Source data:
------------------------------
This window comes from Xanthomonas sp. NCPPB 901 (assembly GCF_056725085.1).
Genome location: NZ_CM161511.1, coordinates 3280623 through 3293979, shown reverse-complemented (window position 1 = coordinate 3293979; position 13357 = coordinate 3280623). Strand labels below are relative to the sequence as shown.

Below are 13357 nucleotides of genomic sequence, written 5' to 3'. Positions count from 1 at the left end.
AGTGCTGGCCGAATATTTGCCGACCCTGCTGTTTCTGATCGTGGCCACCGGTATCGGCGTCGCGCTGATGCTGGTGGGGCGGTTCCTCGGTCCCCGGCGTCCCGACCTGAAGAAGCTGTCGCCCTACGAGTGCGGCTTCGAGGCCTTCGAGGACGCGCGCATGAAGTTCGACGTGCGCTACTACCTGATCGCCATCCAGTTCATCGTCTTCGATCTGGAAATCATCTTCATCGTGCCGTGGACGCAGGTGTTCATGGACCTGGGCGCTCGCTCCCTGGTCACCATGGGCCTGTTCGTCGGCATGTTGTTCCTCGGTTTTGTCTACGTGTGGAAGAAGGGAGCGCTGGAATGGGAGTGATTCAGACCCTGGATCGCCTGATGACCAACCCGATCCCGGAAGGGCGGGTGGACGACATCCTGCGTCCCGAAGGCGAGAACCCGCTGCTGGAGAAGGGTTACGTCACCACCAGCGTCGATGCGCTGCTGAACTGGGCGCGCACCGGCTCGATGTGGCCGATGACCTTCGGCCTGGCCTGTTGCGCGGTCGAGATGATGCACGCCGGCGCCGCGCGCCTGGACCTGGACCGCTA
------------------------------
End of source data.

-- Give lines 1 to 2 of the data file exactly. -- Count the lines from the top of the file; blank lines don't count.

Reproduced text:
This window comes from Xanthomonas sp. NCPPB 901 (assembly GCF_056725085.1).
Genome location: NZ_CM161511.1, coordinates 3280623 through 3293979, shown reverse-complemented (window position 1 = coordinate 3293979; position 13357 = coordinate 3280623). Strand labels below are relative to the sequence as shown.